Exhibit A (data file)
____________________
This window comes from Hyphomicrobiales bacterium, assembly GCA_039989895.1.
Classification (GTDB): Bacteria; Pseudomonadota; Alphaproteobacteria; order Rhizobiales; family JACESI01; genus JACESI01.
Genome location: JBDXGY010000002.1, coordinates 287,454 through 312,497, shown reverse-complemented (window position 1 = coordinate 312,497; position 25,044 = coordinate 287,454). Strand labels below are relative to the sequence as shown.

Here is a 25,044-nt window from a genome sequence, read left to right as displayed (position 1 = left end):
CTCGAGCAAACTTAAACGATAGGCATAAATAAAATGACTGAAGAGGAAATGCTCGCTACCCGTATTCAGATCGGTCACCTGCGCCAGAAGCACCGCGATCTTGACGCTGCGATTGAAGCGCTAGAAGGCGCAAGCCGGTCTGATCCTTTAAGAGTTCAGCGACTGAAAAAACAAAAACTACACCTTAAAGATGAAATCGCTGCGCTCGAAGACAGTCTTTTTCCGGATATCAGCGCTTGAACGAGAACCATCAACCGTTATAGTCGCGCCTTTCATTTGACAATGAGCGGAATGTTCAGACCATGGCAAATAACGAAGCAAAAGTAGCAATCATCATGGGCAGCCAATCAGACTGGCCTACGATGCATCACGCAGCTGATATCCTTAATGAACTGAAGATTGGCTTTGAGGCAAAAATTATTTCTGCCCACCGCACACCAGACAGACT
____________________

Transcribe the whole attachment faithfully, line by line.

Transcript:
This window comes from Hyphomicrobiales bacterium, assembly GCA_039989895.1.
Classification (GTDB): Bacteria; Pseudomonadota; Alphaproteobacteria; order Rhizobiales; family JACESI01; genus JACESI01.
Genome location: JBDXGY010000002.1, coordinates 287,454 through 312,497, shown reverse-complemented (window position 1 = coordinate 312,497; position 25,044 = coordinate 287,454). Strand labels below are relative to the sequence as shown.

Here is a 25,044-nt window from a genome sequence, read left to right as displayed (position 1 = left end):
CTCGAGCAAACTTAAACGATAGGCATAAATAAAATGACTGAAGAGGAAATGCTCGCTACCCGTATTCAGATCGGTCACCTGCGCCAGAAGCACCGCGATCTTGACGCTGCGATTGAAGCGCTAGAAGGCGCAAGCCGGTCTGATCCTTTAAGAGTTCAGCGACTGAAAAAACAAAAACTACACCTTAAAGATGAAATCGCTGCGCTCGAAGACAGTCTTTTTCCGGATATCAGCGCTTGAACGAGAACCATCAACCGTTATAGTCGCGCCTTTCATTTGACAATGAGCGGAATGTTCAGACCATGGCAAATAACGAAGCAAAAGTAGCAATCATCATGGGCAGCCAATCAGACTGGCCTACGATGCATCACGCAGCTGATATCCTTAATGAACTGAAGATTGGCTTTGAGGCAAAAATTATTTCTGCCCACCGCACACCAGACAGACT